Saturday, November 13, 2010

Another Green World (1975)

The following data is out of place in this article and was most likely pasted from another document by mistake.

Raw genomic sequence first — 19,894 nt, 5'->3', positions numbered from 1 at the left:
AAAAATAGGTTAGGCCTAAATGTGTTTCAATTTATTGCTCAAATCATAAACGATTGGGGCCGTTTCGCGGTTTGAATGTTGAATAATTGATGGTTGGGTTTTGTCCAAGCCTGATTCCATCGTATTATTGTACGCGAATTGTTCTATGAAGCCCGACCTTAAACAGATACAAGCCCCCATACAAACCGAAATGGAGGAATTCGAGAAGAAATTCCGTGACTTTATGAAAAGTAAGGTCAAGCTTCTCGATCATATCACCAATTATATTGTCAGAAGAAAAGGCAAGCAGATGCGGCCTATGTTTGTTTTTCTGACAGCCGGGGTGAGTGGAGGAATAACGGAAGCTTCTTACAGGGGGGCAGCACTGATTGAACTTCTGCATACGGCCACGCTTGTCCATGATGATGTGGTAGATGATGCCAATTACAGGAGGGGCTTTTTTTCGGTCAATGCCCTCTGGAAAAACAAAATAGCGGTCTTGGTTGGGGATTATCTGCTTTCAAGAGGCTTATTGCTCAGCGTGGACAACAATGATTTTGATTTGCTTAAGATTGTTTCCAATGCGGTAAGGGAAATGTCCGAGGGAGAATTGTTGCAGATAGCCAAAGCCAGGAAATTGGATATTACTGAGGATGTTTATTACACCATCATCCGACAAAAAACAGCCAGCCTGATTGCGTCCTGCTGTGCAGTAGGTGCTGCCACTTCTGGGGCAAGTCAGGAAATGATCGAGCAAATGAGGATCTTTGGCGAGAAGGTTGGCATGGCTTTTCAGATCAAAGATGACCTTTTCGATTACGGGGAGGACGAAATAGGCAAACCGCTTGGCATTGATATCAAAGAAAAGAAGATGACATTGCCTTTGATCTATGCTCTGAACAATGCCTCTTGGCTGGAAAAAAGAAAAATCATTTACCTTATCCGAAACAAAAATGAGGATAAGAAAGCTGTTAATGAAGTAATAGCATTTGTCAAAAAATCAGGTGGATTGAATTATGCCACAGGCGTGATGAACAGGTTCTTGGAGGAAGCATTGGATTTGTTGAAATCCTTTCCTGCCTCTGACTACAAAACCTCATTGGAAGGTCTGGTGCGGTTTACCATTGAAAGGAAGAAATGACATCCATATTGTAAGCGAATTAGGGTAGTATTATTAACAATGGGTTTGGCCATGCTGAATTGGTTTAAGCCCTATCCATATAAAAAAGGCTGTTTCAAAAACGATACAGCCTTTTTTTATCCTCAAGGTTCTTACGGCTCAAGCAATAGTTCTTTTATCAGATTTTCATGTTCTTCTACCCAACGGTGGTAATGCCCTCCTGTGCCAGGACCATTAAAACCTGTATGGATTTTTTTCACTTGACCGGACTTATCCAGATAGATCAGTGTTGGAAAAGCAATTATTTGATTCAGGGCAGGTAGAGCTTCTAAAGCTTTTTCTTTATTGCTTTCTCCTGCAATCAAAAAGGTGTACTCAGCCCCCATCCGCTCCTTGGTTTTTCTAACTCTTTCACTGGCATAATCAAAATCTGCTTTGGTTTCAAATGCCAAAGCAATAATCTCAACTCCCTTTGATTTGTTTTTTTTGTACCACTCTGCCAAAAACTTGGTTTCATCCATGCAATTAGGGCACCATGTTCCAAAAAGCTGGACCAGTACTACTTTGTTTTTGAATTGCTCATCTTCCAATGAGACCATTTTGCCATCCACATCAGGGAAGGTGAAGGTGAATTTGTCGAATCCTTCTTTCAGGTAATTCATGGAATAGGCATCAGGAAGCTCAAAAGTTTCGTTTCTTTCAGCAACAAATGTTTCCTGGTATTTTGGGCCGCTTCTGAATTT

Brian Eno's best album is altogether a quiet and gentle affair, though it opens with a rasping guitar noise and goes on to entertain various pop flourishes ("I'll come running to tie your shoes") and an almost comical range of textures, all in the service of its high concept (see title). Once upon a time I was more eager to argue the merits of Taking Tiger Mountain, which preceded it, or Before and After Science, which followed it. But if I were somehow forced to keep only one, a choice I would truly hate to have to make, this would be it now. It's alluring and seductive and sounds as fresh today as it did 35 years ago, an album to play every day. And not just that. It's something you can play several times a day, in practically any context, alone, with others, first thing in the morning, last thing in the evening, on a lunch break, taking a long hike in the mountains, on airplanes, or as pre-show music for practically any band in the land (now I'm getting carried away). Some of the 14 songs here are quite short, less than two minutes, though in memory it's hard to remember which are the short and which the long, or even to come away with any precise sense of any of their lengths at all. They seem to exist outside of time almost, embracing and immersive. Many are instrumentals. A few are straight-up pop songs, complete with hooks, chorus, verses, and melodies fit to sing and occupy one's head. Many are explicit about what they intend to convey: "In Dark Trees," "Sombre Reptiles," "Little Fishes," "Golden Hours," "Spirits Drifting." And while, as promised, it is indeed otherworldly as a whole, it never feels particularly cerebral or overly detached or as if it is trying to be any more than what it is. A number of the usual suspects are on hand here and there for the festivities, most notably John Cale, Phil Collins, and Robert Fripp. I should probably say something about the Oblique Strategies deck of cards, but I'm pretty sure that has been covered adequately elsewhere.

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